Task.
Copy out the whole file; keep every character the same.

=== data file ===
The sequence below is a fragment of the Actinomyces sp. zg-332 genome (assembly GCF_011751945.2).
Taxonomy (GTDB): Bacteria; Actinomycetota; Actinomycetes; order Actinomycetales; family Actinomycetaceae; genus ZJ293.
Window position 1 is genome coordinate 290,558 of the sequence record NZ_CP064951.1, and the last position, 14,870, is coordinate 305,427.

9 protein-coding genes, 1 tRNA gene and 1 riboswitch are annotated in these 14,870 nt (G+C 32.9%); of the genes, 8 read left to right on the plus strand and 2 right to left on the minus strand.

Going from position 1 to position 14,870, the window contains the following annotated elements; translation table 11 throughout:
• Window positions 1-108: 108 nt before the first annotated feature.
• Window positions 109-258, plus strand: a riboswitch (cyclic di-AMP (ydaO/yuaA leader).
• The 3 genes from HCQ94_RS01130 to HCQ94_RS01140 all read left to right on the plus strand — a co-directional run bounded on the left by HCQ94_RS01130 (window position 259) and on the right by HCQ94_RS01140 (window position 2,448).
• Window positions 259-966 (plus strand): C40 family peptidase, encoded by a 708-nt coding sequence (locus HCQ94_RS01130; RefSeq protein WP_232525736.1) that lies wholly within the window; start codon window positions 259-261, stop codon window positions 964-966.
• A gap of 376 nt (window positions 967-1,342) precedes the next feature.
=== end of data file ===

The sequence below is a fragment of the Actinomyces sp. zg-332 genome (assembly GCF_011751945.2).
Taxonomy (GTDB): Bacteria; Actinomycetota; Actinomycetes; order Actinomycetales; family Actinomycetaceae; genus ZJ293.
Window position 1 is genome coordinate 290,558 of the sequence record NZ_CP064951.1, and the last position, 14,870, is coordinate 305,427.

9 protein-coding genes, 1 tRNA gene and 1 riboswitch are annotated in these 14,870 nt (G+C 32.9%); of the genes, 8 read left to right on the plus strand and 2 right to left on the minus strand.

Going from position 1 to position 14,870, the window contains the following annotated elements; translation table 11 throughout:
• Window positions 1-108: 108 nt before the first annotated feature.
• Window positions 109-258, plus strand: a riboswitch (cyclic di-AMP (ydaO/yuaA leader).
• The 3 genes from HCQ94_RS01130 to HCQ94_RS01140 all read left to right on the plus strand — a co-directional run bounded on the left by HCQ94_RS01130 (window position 259) and on the right by HCQ94_RS01140 (window position 2,448).
• Window positions 259-966 (plus strand): C40 family peptidase, encoded by a 708-nt coding sequence (locus HCQ94_RS01130; RefSeq protein WP_232525736.1) that lies wholly within the window; start codon window positions 259-261, stop codon window positions 964-966.
• A gap of 376 nt (window positions 967-1,342) precedes the next feature.